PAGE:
Kane argues before this court that the June 9th search violated 18 U.S.C. § 3109 because the agents failed to announce their authority and purpose before entering the premises. The government concedes, as it must, that Section 3109 applies to the search and that the announcement requirement of the statute was not met. It claims that this case comes within an exception to the announcement requirement of Section 3109 when the officer reasonably believes notice would place him in peril. Thus, we must evaluate whether there is such an exception under the statute; and if there is, whether the facts of this case fall within it. We will consider these contentions seriatim.
Section 3109, Title 18 provides as follows:
The officer may break open any outer or inner door or window of a house, or any part of a house, or anything therein, to execute a search warrant, if, after notice of his authority and purpose, he is refused admittance or when necessary to liberate himself or a person aiding him in the execution of the warrant.
Although the permissive language of Section 3109 does not specifically prohibit the entrance of police officers who have not complied with the notice provisions of the section, the section has been interpreted to exclude evidence obtained in a search where officers had not complied with these provisions. Miller v. United States, 357 U.S. 301, 306, 78 S. Ct. 1190, 1194, 2 L. Ed. 2d 1332 (1958). The section has also been held to apply to arrests. Id. Thus, officers may "break" into a dwelling pursuant to a search warrant or arrest only after they have announced their authority and purpose, and have been "refused admittance," see United States v. Murrie, 534 F.2d 695, 698 (6th Cir. 1976), unless their entrance comes within one of the judicially evolved exceptions to the above provisions.
The statute embodies elements of the common law and protections of the fourth amendment prohibition against unreasonable search and seizures. It has been held to further three goals. See generally Miller v. United States. First, it "reduces the potential for violence to both the police officers and the occupants of the house," United States v. Bustamante-Gamez, 488 F.2d 4, 9 (9th Cir. 1973), cert. denied, 416 U.S. 970, 94 S. Ct. 1993, 40 L. Ed. 2d 559 (1974), by preventing police officers from being "mistaken, upon an unannounced intrusion into a home, for someone with no right to be there." Sabbath v. United States, 391 U.S. 585, 589, 88 S. Ct. 1755, 1758, 20 L. Ed. 2d 828 (1968). See Miller v. United States, 357 U.S. at 313, 78 S. Ct. at 1197; McDonald v. United States, 335 U.S. 451, 460-61, 69 S. Ct. 191, 195, 93 L. Ed. 153 (1948). Second, it prevents damage to private property that may be needlessly destroyed in a forced entry. See United States v. Bustamante-Gamez, 488 F.2d at 9.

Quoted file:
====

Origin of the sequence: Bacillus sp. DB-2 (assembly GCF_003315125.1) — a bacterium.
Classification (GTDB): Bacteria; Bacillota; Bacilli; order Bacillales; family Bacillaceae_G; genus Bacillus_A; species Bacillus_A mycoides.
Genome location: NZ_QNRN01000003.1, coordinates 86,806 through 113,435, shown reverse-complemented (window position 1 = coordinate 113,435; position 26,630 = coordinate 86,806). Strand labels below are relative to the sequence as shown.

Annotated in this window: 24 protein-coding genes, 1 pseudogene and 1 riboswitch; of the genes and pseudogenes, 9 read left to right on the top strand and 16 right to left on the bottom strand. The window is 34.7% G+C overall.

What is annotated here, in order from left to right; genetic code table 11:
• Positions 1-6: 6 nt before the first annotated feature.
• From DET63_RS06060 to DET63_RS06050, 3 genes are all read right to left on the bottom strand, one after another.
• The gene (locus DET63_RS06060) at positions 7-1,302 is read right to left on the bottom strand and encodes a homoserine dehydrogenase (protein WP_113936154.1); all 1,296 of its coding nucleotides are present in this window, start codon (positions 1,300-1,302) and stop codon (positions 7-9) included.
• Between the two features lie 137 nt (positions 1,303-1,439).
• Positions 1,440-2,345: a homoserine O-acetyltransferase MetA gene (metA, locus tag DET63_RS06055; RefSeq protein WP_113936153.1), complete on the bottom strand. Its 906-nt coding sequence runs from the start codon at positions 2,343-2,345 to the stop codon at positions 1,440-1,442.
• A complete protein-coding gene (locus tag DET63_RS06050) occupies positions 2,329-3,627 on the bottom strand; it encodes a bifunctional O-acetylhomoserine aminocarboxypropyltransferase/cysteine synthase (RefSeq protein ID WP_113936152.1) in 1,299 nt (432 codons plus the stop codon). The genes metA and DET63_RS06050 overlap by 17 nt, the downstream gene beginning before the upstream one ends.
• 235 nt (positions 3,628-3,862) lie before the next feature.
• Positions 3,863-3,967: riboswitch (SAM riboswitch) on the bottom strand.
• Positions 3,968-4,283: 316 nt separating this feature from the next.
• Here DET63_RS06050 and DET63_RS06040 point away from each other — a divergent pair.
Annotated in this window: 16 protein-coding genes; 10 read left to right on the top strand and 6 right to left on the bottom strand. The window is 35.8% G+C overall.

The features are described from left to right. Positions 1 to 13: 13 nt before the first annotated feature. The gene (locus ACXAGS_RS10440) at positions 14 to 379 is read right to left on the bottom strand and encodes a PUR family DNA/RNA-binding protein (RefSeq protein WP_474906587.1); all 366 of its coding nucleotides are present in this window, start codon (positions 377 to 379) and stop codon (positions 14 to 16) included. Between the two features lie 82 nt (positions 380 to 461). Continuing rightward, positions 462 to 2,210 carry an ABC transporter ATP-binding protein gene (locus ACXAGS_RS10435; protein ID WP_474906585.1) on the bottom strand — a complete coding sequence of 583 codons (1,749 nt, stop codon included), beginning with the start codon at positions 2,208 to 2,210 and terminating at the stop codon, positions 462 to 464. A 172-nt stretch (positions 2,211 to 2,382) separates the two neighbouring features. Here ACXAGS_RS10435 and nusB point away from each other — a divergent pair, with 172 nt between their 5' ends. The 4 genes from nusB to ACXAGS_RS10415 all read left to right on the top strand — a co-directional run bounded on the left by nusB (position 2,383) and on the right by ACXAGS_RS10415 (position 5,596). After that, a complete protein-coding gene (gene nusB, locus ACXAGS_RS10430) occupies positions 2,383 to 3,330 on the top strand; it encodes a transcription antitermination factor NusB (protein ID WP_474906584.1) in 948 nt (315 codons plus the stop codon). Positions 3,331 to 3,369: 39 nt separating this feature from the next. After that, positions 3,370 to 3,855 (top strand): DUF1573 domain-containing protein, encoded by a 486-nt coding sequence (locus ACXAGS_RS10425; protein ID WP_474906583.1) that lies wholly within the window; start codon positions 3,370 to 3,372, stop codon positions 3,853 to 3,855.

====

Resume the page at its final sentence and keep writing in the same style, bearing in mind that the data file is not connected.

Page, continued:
Finally, it symbolizes respect for "the individual's right of privacy in his house." Miller v. United States, 357 U.S. at 313, 78 S. Ct. at 1197. The Supreme Court has recently recognized, in scrutinizing a warrantless intrusion, that in no case is "the zone of privacy more clearly defined than when bounded by the unambiguous physical dimensions of an individual's home ..." Payton v. New York, 445 U.S. 573, 100 S. Ct. 1371, 1382, 63 L. Ed. 2d 639 (1980). See also United States v. Velasquez, 626 F.2d 314, 317 (3d Cir. 1980). While intrusions in cases that come within Section 3109 are legal because of the search warrant, the announcement of that intrusion symbolizes respect for the sanctity of the home, and more practically, offers a brief opportunity for the individual to order his personal affairs before the police enter. Miller v. United States, 357 U.S. at 313, 78 S. Ct. at 1197.
The practicalities and exigencies of police administration, however, have led the courts to recognize exceptions to the announcement requirement. The statute itself provides that no announcement need be given "when necessary to liberate (the officer) or person aiding him in the execution of the warrant." Three other exceptions were raised in a dissenting opinion of Justice Brennan in Ker v. California, 374 U.S. 23, 83 S. Ct. 1623, 10 L. Ed. 2d 726 (1963), and commented on approvingly by the Supreme Court in Sabbath v. United States, 391 U.S. 585, 591 n.8, 88 S. Ct. 1755, 1759 n.8, 20 L. Ed. 2d 828 (1968). These exceptions include:
(1) Where the persons within already know of the officers' authority, and purpose, or (2) where the officers are justified in the belief that persons within are in imminent peril of bodily harm, or (3) where those within, made aware of the presence of someone outside (because, for example, there has been a knock at the door) are then engaged in activity which justifies the officers in the belief that an escape or the destruction of evidence is being attempted.
347 U.S. at 47, 83 S. Ct. at 1639 (Brennan, J., dissenting).2
Thus, this and other circuit courts have recognized exceptions where announcement created a significant possibility of the destruction of evidence before entrance of the police officials;3 when the individuals inside knew of the officers identity and purpose, thereby making an announcement a "useless gesture;"4 or when announcement might lead to an escape by an individual being sought by the police.5